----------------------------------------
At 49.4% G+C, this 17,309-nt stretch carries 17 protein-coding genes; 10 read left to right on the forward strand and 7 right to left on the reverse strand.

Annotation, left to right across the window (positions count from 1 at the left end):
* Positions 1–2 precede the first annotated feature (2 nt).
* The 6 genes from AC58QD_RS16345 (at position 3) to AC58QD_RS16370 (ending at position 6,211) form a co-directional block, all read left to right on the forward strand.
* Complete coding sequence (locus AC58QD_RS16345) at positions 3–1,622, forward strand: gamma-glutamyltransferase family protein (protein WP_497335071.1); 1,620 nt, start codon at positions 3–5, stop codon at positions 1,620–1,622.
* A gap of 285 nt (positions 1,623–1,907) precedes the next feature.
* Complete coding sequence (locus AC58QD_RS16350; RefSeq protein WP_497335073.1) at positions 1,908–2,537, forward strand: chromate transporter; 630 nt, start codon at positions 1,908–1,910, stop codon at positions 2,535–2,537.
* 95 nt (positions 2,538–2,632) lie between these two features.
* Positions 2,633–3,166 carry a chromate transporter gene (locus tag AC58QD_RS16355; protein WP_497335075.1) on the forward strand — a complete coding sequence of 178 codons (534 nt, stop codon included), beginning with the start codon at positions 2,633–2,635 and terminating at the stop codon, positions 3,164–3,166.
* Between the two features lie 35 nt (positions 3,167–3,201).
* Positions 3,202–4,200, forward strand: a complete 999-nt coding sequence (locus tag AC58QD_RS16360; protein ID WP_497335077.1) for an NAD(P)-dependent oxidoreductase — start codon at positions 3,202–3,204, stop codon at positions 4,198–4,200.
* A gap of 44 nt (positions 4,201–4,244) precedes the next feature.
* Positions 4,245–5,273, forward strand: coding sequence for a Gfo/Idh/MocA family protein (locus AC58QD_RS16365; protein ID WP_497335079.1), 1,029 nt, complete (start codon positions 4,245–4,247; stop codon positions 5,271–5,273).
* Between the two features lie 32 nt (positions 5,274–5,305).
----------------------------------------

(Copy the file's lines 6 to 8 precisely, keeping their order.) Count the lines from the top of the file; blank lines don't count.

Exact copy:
* A gap of 285 nt (positions 1,623–1,907) precedes the next feature.
* Complete coding sequence (locus AC58QD_RS16350; RefSeq protein WP_497335073.1) at positions 1,908–2,537, forward strand: chromate transporter; 630 nt, start codon at positions 1,908–1,910, stop codon at positions 2,535–2,537.
* 95 nt (positions 2,538–2,632) lie between these two features.